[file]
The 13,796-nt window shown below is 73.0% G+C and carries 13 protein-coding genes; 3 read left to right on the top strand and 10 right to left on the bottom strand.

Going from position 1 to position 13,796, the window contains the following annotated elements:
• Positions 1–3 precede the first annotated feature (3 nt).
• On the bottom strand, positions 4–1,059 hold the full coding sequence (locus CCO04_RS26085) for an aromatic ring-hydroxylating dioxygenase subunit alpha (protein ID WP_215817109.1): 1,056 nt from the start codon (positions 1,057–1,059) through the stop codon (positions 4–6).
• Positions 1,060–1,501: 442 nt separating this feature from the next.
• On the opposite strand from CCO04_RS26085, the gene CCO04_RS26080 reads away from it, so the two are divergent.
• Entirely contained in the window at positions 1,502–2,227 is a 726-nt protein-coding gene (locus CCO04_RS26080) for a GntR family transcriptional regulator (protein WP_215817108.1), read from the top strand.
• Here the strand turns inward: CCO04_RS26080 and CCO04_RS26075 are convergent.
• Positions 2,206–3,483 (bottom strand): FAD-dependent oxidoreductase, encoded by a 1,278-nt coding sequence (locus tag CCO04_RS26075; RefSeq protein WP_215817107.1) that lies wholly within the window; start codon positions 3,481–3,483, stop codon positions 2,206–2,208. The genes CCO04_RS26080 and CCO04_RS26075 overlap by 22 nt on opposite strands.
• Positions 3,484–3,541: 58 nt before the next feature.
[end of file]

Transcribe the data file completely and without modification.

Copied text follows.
The 13,796-nt window shown below is 73.0% G+C and carries 13 protein-coding genes; 3 read left to right on the top strand and 10 right to left on the bottom strand.

Going from position 1 to position 13,796, the window contains the following annotated elements:
• Positions 1–3 precede the first annotated feature (3 nt).
• On the bottom strand, positions 4–1,059 hold the full coding sequence (locus CCO04_RS26085) for an aromatic ring-hydroxylating dioxygenase subunit alpha (protein ID WP_215817109.1): 1,056 nt from the start codon (positions 1,057–1,059) through the stop codon (positions 4–6).
• Positions 1,060–1,501: 442 nt separating this feature from the next.
• On the opposite strand from CCO04_RS26085, the gene CCO04_RS26080 reads away from it, so the two are divergent.
• Entirely contained in the window at positions 1,502–2,227 is a 726-nt protein-coding gene (locus CCO04_RS26080) for a GntR family transcriptional regulator (protein WP_215817108.1), read from the top strand.
• Here the strand turns inward: CCO04_RS26080 and CCO04_RS26075 are convergent.
• Positions 2,206–3,483 (bottom strand): FAD-dependent oxidoreductase, encoded by a 1,278-nt coding sequence (locus tag CCO04_RS26075; RefSeq protein WP_215817107.1) that lies wholly within the window; start codon positions 3,481–3,483, stop codon positions 2,206–2,208. The genes CCO04_RS26080 and CCO04_RS26075 overlap by 22 nt on opposite strands.
• Positions 3,484–3,541: 58 nt before the next feature.